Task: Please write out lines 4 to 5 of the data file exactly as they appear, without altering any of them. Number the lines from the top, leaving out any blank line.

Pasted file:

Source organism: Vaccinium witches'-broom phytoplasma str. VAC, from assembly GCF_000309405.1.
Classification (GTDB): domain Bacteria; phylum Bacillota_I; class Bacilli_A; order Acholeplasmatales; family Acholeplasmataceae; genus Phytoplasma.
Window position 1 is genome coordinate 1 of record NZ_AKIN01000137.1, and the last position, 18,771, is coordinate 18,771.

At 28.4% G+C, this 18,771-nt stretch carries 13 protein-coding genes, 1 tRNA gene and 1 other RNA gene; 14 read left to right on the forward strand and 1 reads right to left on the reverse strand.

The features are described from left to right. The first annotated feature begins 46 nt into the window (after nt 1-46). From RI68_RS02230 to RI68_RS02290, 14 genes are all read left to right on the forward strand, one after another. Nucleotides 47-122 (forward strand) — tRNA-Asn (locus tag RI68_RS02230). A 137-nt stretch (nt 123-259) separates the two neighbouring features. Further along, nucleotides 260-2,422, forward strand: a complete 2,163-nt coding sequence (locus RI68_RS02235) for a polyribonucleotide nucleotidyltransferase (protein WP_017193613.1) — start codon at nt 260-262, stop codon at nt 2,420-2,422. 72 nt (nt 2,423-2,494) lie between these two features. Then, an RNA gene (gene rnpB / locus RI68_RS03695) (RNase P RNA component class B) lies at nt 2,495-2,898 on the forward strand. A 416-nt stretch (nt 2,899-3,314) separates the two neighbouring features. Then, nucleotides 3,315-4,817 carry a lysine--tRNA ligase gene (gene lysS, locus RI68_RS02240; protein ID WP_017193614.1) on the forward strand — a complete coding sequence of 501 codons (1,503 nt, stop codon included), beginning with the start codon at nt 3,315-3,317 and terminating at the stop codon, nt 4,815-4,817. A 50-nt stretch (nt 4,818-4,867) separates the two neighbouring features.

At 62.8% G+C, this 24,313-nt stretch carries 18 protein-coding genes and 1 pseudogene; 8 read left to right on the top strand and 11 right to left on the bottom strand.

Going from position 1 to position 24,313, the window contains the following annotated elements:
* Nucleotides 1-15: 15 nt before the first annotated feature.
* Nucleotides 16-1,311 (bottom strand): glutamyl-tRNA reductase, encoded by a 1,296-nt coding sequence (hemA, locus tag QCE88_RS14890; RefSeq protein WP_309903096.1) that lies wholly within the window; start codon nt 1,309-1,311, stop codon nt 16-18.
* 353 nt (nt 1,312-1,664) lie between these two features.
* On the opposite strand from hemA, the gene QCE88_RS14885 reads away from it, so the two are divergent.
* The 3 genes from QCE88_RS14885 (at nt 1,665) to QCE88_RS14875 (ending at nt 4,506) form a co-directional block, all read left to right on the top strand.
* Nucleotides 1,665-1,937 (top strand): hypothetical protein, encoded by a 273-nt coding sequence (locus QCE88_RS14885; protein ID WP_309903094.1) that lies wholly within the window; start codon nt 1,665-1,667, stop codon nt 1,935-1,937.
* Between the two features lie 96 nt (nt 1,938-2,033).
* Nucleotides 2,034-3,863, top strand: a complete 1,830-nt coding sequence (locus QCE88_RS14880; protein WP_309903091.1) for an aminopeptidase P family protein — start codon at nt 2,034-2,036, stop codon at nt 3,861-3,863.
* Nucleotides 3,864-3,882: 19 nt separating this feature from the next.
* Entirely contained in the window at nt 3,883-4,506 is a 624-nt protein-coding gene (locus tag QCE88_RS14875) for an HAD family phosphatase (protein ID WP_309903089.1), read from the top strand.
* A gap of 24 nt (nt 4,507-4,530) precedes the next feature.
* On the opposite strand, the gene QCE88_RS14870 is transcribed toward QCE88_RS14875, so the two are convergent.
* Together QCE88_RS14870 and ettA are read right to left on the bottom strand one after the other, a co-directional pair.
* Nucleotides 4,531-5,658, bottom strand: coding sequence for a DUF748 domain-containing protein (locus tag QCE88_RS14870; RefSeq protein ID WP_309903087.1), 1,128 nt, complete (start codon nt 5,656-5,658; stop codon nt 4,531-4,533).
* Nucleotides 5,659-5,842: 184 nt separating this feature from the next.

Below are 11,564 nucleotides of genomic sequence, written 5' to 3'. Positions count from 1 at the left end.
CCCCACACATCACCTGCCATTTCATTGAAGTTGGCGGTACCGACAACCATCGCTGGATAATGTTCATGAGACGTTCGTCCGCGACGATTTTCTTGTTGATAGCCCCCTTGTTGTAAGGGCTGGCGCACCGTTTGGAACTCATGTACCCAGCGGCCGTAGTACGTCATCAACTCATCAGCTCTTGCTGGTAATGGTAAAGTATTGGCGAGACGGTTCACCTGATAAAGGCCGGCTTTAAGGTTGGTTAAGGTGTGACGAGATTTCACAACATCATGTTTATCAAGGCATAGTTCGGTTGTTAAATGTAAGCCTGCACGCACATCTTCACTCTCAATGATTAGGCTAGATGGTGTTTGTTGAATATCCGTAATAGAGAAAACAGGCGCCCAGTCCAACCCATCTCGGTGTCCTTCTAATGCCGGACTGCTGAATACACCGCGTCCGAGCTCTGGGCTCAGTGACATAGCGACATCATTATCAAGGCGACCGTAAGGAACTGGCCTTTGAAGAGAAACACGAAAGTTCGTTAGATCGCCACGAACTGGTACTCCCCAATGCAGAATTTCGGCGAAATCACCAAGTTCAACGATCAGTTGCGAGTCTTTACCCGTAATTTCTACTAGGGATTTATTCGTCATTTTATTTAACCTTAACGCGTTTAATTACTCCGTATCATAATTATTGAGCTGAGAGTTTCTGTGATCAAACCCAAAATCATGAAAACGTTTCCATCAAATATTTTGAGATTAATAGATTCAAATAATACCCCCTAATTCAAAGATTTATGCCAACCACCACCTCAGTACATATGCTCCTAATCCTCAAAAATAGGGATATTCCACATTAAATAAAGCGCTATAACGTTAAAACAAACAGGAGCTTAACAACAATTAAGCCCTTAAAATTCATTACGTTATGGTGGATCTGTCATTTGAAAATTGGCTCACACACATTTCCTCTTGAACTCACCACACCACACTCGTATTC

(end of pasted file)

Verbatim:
At 28.4% G+C, this 18,771-nt stretch carries 13 protein-coding genes, 1 tRNA gene and 1 other RNA gene; 14 read left to right on the forward strand and 1 reads right to left on the reverse strand.

The features are described from left to right. The first annotated feature begins 46 nt into the window (after nt 1-46). From RI68_RS02230 to RI68_RS02290, 14 genes are all read left to right on the forward strand, one after another. Nucleotides 47-122 (forward strand) — tRNA-Asn (locus tag RI68_RS02230). A 137-nt stretch (nt 123-259) separates the two neighbouring features. Further along, nucleotides 260-2,422, forward strand: a complete 2,163-nt coding sequence (locus RI68_RS02235) for a polyribonucleotide nucleotidyltransferase (protein WP_017193613.1) — start codon at nt 260-262, stop codon at nt 2,420-2,422. 72 nt (nt 2,423-2,494) lie between these two features. Then, an RNA gene (gene rnpB / locus RI68_RS03695) (RNase P RNA component class B) lies at nt 2,495-2,898 on the forward strand. A 416-nt stretch (nt 2,899-3,314) separates the two neighbouring features. Then, nucleotides 3,315-4,817 carry a lysine--tRNA ligase gene (gene lysS, locus RI68_RS02240; protein ID WP_017193614.1) on the forward strand — a complete coding sequence of 501 codons (1,503 nt, stop codon included), beginning with the start codon at nt 3,315-3,317 and terminating at the stop codon, nt 4,815-4,817. A 50-nt stretch (nt 4,818-4,867) separates the two neighbouring features.